Breakingviews

Wells Fargo’s mortgage strength is U.S. weakness

July 12, 2012

The San Francisco-based bank accounts for a third of the country’s new home loans and is the largest servicer, too. That’s great for Wells’ bottom line. But such a dominant market share, if sustained, could be bad news for consumers and taxpayers. Rivals need to up their game.

Cure for U.S. housing malaise may sustain disease

March 18, 2013

A Senate bill seeks to forbid Congress from raising Frannie’s fees to pay for federal spending. It sounds sensible. But in the alternate universe that is Washington, it may kill one of the few ways available to reduce taxpayer support for housing and bring back private capital.

U.S. housing giants are city-sized property owners

March 8, 2010

Home ownership in the United States ranks up there with apple pie and motherhood.

Fannie, Freddie fiction stores trouble for future

February 1, 2010

Fannie Mae and Freddie Mac are escaping public wrath -- and much in the way of accountability.

AIG still needs charmed future to repay taxpayers

January 26, 2010

The role of Treasury Secretary Tim Geithner in the $180 billion bailout of American International Group is under scrutiny in Washington. Yet whatever the outcome of Wednesday's hearing of the House Oversight Committee, AIG still owes American taxpayers some $124 billion.

Plenty of votes in bonus-bashing

November 17, 2009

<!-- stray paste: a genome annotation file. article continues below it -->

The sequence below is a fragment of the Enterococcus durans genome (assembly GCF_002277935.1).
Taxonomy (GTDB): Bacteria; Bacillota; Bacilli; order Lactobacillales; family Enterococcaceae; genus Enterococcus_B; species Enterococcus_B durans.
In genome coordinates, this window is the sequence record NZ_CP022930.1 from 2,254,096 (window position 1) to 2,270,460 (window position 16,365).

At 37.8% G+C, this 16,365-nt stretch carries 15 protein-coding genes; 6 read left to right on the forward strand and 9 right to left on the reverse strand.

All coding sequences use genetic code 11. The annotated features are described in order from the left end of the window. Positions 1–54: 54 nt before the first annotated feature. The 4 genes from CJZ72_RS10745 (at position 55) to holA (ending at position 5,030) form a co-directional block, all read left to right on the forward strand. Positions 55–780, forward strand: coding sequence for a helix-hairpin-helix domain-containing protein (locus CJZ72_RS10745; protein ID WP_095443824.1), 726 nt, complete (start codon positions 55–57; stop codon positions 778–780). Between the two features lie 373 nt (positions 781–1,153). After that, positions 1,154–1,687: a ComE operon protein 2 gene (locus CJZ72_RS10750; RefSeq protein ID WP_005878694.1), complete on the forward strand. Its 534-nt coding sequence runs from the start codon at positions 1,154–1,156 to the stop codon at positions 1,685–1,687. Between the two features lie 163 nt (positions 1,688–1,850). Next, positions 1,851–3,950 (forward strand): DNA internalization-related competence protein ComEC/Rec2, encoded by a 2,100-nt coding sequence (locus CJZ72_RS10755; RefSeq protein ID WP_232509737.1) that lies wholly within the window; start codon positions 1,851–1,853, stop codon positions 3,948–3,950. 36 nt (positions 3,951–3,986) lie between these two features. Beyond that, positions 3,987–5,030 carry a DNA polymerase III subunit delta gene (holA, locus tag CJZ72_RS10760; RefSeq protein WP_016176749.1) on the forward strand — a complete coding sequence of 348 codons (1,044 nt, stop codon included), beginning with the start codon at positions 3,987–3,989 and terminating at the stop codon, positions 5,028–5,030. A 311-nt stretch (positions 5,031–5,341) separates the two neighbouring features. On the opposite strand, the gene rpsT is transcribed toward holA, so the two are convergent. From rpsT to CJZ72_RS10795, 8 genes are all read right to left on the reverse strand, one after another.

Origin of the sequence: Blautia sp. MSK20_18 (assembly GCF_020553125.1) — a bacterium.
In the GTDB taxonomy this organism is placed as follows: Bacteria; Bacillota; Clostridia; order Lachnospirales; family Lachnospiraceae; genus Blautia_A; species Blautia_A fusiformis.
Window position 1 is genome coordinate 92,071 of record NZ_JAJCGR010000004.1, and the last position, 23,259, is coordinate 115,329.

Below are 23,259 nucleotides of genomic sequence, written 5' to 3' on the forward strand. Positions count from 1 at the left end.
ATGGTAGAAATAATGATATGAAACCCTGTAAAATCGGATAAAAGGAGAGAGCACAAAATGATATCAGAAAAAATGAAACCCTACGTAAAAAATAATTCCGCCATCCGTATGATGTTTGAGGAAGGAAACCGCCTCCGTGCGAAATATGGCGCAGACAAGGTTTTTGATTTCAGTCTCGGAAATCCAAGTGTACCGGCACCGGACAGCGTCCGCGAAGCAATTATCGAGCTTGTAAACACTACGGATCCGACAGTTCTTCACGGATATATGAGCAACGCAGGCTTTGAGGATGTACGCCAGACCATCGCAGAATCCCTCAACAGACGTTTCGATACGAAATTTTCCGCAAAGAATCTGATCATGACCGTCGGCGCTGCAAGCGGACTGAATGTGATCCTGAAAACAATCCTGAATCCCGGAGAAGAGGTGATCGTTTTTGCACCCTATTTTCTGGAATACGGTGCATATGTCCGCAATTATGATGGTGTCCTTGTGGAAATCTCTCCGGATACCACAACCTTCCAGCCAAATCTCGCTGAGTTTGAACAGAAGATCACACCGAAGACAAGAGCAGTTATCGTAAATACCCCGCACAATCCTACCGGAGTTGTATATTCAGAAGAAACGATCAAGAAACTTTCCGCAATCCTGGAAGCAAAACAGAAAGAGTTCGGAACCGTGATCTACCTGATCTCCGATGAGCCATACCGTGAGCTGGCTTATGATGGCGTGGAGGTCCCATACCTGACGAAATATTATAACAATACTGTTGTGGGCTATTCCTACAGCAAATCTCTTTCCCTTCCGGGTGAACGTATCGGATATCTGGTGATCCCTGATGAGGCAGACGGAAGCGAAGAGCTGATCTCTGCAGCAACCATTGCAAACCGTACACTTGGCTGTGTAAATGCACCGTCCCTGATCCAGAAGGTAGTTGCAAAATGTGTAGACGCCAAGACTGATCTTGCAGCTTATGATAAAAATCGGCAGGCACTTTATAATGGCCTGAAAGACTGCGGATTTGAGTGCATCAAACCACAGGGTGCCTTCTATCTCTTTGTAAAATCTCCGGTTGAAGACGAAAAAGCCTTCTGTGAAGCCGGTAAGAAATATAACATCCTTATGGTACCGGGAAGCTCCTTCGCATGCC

How do you attract the attention of a Louisiana mule? You hit it briskly over the head with a baseball bat. Sometimes it seems that the only way to attract the attention of the bankers in the casino is to threaten something so dire that they cannot simply carry on placing fresh bets with the taxpayers’ money.

Pay curbs are not the answer

October 22, 2009

If an austerity program had been imposed on the court of Versailles in those turbulent months of early 1789, the Paris mobs might have cheered but they would no doubt have gone right ahead and sacked the Bastille.

Ex-Lehman bankers seek bankruptcy bonus

October 13, 2009

Former Lehman Brothers bankers are among the list of creditors with huge claims against the failed U.S. investment bank. Some of these demands may be fair enough -- there's no reason why employees shouldn't chase unpaid wages, for instance. But some look grossly opportunistic -- and will rekindle anger over the selfishness of bankers who share responsibility for the messing up of the financial system.

Banks’ escape won’t solve capital woes

September 29, 2009

One by one, Europe's banks are trying to wriggle free from state control. BNP Paribas is the latest escapee, with a plan to replace government-owned preference shares with common equity raised from shareholders. Judging by the market's reaction, it is unlikely to be the last. But the upbeat mood obscures the fact that banks have so far done precious little to expand their capital buffers.